[Links] 27 November – 3 December 2019: Naoko Yamada’s Career Highs, Support for Marriage Equality in Japan, and the First Women’s Sports Anime

By: Anime Feminist December 3, 20190 Comments
Toga from Outburst Dreamer Boys in a princess outfit. subtitle: An existence in a higher dimension transcending gender...

AniFem Round-Up

[Feature] No One is Born to Be a Slave: How The Twelve Kingdoms questions social systems

Caitlin Donovan’s series retrospective highlights the show’s focus on women’s narratives and the importance of fighting back against oppressive systems.

[Feature] Women in the Kitchen: The unequal treatment of professional chefs in anime and beyond

Coin Easterly examines the gendered narratives in fiction and real life that predominantly code men as serious professionals and women as domestic workers.

 [AniFemTalk] Who are your favorite trans characters in anime and manga?

The moving recent episode of Stars Align calls for a celebration.

Beyond AniFem

Headcanons, Queer Readings, and the Art of “Reading Too Much Into Things” (The Afictionado, Alex Henderson)

Digging into writing around queer readings and the long, important history thereof.

Queer readings are an interesting thing to think about in that they’re one of those Academic Things that—like Death of the Author and The Cauldron of Story—intersect quite naturally with fandom interests. You could even say that “headcanon” is just internet fan lingo for a queer reading of a text, and that, vice versa, one scholar’s queer reading of a text is their meta to support their headcanons. And, just as disagreements about the legitimacy of other people’s headcanons (or ships) can spark Fandom Wank™, they have long been a source of academic discourse.

I mentioned Bonnie Ruberg’s book Video Games Have Always Been Queer in the presentation I uploaded a while ago, and I’m going to revisit it now in more depth, since Ruberg engages directly with this idea of “reading too much into things”. The book is, as the title implies, all about queer readings of video games, going beyond just the representation of LGBTQIA+ characters and looking to queer theme, queer allegory, and the phrase I borrowed a lot, queer resonance. Ruberg’s key argument throughout all their analyses is that a work (in this case a game, but this can apply to any story) can be queer even if it doesn’t contain or focus on direct LGBTQIA+ representation. Sometimes all it takes to make a text queer is the fact that queer audiences vibe with it, and these vibes are not something they should necessarily have to justify.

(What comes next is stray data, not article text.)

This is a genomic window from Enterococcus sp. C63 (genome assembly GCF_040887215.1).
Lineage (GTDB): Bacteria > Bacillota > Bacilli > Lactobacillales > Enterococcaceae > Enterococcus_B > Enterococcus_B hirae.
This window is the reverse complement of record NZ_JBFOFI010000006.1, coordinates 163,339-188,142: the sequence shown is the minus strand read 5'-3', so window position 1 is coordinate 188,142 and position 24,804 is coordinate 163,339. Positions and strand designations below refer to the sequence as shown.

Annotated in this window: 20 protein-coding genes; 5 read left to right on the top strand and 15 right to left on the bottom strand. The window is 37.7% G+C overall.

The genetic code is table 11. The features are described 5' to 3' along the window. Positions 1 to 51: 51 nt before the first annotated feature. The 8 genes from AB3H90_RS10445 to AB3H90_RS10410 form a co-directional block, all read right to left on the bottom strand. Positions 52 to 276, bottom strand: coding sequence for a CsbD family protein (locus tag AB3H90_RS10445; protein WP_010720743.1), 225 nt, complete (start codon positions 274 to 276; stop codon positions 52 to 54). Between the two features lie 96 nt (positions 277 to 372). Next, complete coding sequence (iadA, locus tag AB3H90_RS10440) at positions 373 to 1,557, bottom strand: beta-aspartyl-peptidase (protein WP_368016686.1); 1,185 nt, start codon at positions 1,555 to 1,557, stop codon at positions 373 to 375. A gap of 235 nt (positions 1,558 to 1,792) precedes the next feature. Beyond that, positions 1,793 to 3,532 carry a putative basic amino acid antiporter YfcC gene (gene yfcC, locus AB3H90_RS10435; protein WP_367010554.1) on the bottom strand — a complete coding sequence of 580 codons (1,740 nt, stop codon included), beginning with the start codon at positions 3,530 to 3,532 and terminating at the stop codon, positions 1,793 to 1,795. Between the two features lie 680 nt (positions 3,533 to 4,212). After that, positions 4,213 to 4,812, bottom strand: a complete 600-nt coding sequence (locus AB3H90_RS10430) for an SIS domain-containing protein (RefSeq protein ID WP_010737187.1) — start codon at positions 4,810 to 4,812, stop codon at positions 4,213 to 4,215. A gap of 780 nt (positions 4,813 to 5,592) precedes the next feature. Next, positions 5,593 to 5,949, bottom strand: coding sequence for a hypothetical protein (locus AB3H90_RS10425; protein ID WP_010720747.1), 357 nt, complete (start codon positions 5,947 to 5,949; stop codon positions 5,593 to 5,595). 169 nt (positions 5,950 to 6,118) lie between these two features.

Death Stranding, and a little Healing (Prophets & Players)

Reading the game as a narrative about parent-child relationships and healing.

Content Warning: This post contains spoilers for the end of Death Strandingand conversations about my personal experiences with abuse, neglect, and daddy issues. This is some very personal crap that does little by way of analysis or critique of the story.

I don’t know how to start this post. It’s a lot to unpack, so I’ll just jump in and open in 2019.

In August, my sister broke up with her long-term boyfriend and father of her kids. She’s been figuring a lot of stuff out, so I understood. As he moved out, some things came up that are too fresh for me to talk about in detail. Suffice it to say: everyone is fine. But I realized hard and fast that I was willing to do whatever it took to make sure those kids stayed fine. There was no one I was unwilling to call, nothing I was unwilling to do, to make sure those kids were okay, and make sure they felt safe and loved and secure.

Because my sister and I haven’t always felt that way.

Celebrating Kyoto Animation’s Naoko Yamada’s Growth as a Director (Crunchyroll, Daryl Harding)

Though only 35, Yamada has been working in anime for over a decade now.